This is a sensitive issue. Aside from comments like "That's cute, but men can't be raped", "He probably enjoyed it. Men always enjoy sex." and "How do you get an erection if you're not aroused?", there is a general disregard for male victims - both from other men and women. I'll talk about why later, but let's first look at the statistics.
Look at the National Intimate Partner and Sexual Violence survey conducted by CDC, and in bold letters it's written that nearly 1 in 5 women and 1 in 71 men have been raped in their lifetimes. But what's interesting is how they define "Rape". Apparently, being "forced to penetrate" is not considered as rape. So the only way a man can be "raped" is by oral or anal penetration - which obviously occurs less than females getting forcefully penetrated, because anal/penetration is not the usual way for man to have sex - unless of course if the man in question is gay. CDC is not the only organization to have a sexist definition of rape. It's was only last year that the FBI recognized that men can also be raped by women.
Comparing the last 12 month's data in 2010, 1,267,000 men were made forced to penetrate compared to the total of 1,270,000 women who were either attempted/complete rape (which also includes sex under the influence of drugs -coerced or consensual). Considering the demographics of the United States (151 million men and 178 million women), and considering the gender of the perpetrator, 0.66% of men are likely to be raped by a woman and 0.69% of women are likely to be raped by a man. Compare that to the numbers you see in television and other media! By only showing sexual violence against women and defining rape as something that only happens to women, feminists are creating a culture of benevolent sexism (ie women are fragile and therefore need protection). When in reality, men are equally prone to sexual coercion. This in turn leads to victim blaming and eventually hostile sexism towards women. So essentially, feminists are creating an adverse environment for women by hiding the rape statistics of male victims.
And male rape is not confined to the United States. A cross-cultural study that included 7,667 participants from 38 sites around the globe including China, Europe, Australia and Canada report that female-on-male sexual coercion (2.1%) is higher than male-on-female sexual coercion (1.6%). (The lifetime statistics that CDC reports are questionable for comparison reasons between men and women because it asks the question "have you ever been raped?" rather than how many people will get raped in their entire lifetimes. For men, as they grow older and as their sexual value increase, it is expected that sexual coercion will occur more frequently.) But this is not even considering prison-rape, which is highly prevalent in the United States. 94% of sexually abused youth incorrectional facilities reported being abused by female staff. Among inmates reporting staff sexual misconduct, ~ 65% reported a female aggressor.
So the statistics speak for themselves. Not only is the rape of men real, it's swept under the rug and not considered a priority when it comes to gender politics. Why? The answer to this question probably lies in the way we treat gender identities. I like to call this the Red Riding Hood syndrome. Men getting raped (or even being vulnerable) is not sexy. A man who can't fend for himself or even protect himself has no chance of protecting his wife and children. But for women, being a damsel-in-distress is kind of like a mating call. Hordes of white-knights will stand up to prove their worth and sweep her off her feet. Killing dragons and metaphorical big-bad wolves on their way. So while men who are raped, aren't considered "real men", women who are raped receive undivided attention. Victim-blaming happens to women more often, but it's nothing compared to the social stigma that's associated with a "failed man". At least there is advocacy against victim-blaming, there is no sympathy for men who don't live up to masculinity. Men are the overwhelming majority of rape, but every news article you read, every def-jam poetry session you will hear will be about the rape of women.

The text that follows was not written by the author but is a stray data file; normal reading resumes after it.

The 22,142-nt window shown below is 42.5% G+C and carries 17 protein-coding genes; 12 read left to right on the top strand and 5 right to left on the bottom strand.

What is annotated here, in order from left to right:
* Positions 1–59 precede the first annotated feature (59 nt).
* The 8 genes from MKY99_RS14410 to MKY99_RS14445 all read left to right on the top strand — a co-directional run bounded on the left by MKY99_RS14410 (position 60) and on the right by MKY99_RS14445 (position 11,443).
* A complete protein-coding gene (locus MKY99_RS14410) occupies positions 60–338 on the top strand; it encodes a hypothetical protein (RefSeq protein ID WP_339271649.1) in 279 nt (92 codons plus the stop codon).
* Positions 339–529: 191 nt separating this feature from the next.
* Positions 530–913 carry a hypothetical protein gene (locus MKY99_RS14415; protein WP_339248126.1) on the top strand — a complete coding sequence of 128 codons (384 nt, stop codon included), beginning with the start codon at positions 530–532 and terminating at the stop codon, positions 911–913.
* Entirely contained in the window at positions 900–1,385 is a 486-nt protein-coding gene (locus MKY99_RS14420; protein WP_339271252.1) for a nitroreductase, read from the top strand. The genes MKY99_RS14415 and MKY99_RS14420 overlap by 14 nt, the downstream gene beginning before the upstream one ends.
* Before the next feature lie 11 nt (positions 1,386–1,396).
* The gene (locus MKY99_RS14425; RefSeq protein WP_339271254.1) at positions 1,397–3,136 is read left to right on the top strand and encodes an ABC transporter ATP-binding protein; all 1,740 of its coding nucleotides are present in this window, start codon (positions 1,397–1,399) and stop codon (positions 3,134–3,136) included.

And ultimately by writing and speaking about these "men's issues", I automatically devalue myself as a man. At this point, I really don't care. I achieved what I want in life, and I abide to no one. But for others who are aware of these issues, writing and speaking out against the double standards of society is akin to committing social suicide. Both women and men will consider them a sissy. An invalid, who is not worthy of the title of a man.
So, in honor of International Men's day, here's to all the men who can't speak about their troubles. Here's to 80% of suicide victims, here's to 76% of homicide victims, here's to 84% of fathers who loose custody battles over their children, here's to 99% of the soldiers killed in the front-lines, here's to the men who get an average of 2.5 times the sentence of a punishment given to women, here's to the 41% men who are accused of rape that are later found to be false allegations, and finally here's to the countless men who are hated on by false notions of patriarchy - the notion that there is a organization of men out there trying to consciously restrict the rights of women. Remember this the next time you talk about gender. Remember the forgotten sex.